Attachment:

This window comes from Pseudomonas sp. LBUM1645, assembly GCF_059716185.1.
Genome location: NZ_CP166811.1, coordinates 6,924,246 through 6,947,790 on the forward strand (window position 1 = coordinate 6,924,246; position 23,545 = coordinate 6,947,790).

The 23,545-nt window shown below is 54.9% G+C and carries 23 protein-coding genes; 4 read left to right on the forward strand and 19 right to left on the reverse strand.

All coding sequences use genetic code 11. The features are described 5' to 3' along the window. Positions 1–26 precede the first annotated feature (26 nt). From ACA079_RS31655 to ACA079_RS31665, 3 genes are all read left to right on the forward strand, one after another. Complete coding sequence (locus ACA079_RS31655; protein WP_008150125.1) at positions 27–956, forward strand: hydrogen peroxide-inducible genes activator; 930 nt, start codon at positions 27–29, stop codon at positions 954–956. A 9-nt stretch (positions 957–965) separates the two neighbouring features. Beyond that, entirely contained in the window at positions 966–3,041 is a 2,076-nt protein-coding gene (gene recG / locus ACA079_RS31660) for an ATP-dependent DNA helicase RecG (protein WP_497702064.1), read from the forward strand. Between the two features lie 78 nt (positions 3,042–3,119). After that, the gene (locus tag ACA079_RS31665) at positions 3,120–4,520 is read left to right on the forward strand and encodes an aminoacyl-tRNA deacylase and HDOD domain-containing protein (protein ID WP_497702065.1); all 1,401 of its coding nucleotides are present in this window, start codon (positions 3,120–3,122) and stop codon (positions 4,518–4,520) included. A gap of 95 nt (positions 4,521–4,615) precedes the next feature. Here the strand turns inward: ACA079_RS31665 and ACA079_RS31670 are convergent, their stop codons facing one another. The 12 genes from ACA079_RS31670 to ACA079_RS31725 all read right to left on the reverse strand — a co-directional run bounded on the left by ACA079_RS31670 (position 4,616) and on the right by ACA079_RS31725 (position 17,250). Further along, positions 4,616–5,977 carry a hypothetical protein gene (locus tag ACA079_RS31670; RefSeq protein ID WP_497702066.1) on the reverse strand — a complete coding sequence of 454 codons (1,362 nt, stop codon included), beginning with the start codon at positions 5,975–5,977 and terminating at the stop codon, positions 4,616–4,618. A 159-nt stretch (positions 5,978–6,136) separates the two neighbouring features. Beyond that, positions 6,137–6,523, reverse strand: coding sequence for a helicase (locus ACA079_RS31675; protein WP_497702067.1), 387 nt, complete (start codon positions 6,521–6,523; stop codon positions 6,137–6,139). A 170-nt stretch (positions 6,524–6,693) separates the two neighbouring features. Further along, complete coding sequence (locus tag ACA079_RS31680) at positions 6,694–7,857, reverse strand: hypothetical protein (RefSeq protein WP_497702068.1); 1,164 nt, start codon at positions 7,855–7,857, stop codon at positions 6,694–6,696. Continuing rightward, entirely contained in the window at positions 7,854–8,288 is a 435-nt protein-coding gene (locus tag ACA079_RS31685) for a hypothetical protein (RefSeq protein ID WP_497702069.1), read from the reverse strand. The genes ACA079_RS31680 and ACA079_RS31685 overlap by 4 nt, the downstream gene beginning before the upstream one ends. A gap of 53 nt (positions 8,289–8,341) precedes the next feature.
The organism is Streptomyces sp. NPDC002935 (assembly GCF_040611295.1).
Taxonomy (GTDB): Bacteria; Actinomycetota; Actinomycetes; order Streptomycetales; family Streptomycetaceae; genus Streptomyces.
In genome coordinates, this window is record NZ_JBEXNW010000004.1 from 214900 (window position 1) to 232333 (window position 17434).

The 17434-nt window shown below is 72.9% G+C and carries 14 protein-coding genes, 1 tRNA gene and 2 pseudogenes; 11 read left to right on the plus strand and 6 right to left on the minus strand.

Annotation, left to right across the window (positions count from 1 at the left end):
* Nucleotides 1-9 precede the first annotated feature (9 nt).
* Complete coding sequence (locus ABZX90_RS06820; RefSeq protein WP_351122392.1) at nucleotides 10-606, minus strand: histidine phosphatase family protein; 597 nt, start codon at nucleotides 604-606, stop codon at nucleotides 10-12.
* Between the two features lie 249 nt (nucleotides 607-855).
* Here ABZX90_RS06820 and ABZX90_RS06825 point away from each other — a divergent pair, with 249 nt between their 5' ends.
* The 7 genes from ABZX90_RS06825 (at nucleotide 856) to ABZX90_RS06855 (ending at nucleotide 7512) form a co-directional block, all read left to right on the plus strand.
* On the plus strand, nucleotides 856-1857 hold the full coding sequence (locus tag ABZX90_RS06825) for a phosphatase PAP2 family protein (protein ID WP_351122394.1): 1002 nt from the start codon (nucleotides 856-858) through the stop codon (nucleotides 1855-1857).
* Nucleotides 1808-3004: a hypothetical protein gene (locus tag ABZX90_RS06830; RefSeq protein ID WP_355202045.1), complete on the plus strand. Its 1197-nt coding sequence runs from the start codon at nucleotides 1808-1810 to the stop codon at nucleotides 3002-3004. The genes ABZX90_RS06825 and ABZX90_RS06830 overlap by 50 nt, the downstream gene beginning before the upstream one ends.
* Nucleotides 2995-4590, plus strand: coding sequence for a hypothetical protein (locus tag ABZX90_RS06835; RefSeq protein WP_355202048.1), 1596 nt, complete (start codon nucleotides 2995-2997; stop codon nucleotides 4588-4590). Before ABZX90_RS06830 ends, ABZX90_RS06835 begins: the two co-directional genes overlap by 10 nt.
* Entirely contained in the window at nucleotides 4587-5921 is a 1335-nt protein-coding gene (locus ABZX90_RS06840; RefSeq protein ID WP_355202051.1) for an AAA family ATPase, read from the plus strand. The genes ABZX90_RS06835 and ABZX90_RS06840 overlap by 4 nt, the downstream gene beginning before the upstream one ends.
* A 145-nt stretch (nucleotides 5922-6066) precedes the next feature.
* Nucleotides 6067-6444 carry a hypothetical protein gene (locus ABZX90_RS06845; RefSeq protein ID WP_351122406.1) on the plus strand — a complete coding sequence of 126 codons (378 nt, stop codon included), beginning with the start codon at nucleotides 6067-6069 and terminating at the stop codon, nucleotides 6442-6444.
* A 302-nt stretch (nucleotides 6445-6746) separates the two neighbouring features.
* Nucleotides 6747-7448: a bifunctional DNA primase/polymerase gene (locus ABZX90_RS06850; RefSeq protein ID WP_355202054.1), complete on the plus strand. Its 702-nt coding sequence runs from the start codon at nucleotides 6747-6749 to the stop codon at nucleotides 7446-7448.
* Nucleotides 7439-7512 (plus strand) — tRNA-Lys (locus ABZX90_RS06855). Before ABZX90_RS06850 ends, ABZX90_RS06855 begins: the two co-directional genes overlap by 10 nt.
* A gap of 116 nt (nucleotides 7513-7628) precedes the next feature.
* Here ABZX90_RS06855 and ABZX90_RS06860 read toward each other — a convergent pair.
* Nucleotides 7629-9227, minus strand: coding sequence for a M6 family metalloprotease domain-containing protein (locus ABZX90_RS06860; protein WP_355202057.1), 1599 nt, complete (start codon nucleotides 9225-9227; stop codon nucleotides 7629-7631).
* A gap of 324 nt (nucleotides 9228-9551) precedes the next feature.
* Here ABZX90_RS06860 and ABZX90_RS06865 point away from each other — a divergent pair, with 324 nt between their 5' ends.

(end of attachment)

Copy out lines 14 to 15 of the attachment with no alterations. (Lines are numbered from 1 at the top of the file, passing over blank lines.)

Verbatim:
* The 7 genes from ABZX90_RS06825 (at nucleotide 856) to ABZX90_RS06855 (ending at nucleotide 7512) form a co-directional block, all read left to right on the plus strand.
* On the plus strand, nucleotides 856-1857 hold the full coding sequence (locus tag ABZX90_RS06825) for a phosphatase PAP2 family protein (protein ID WP_351122394.1): 1002 nt from the start codon (nucleotides 856-858) through the stop codon (nucleotides 1855-1857).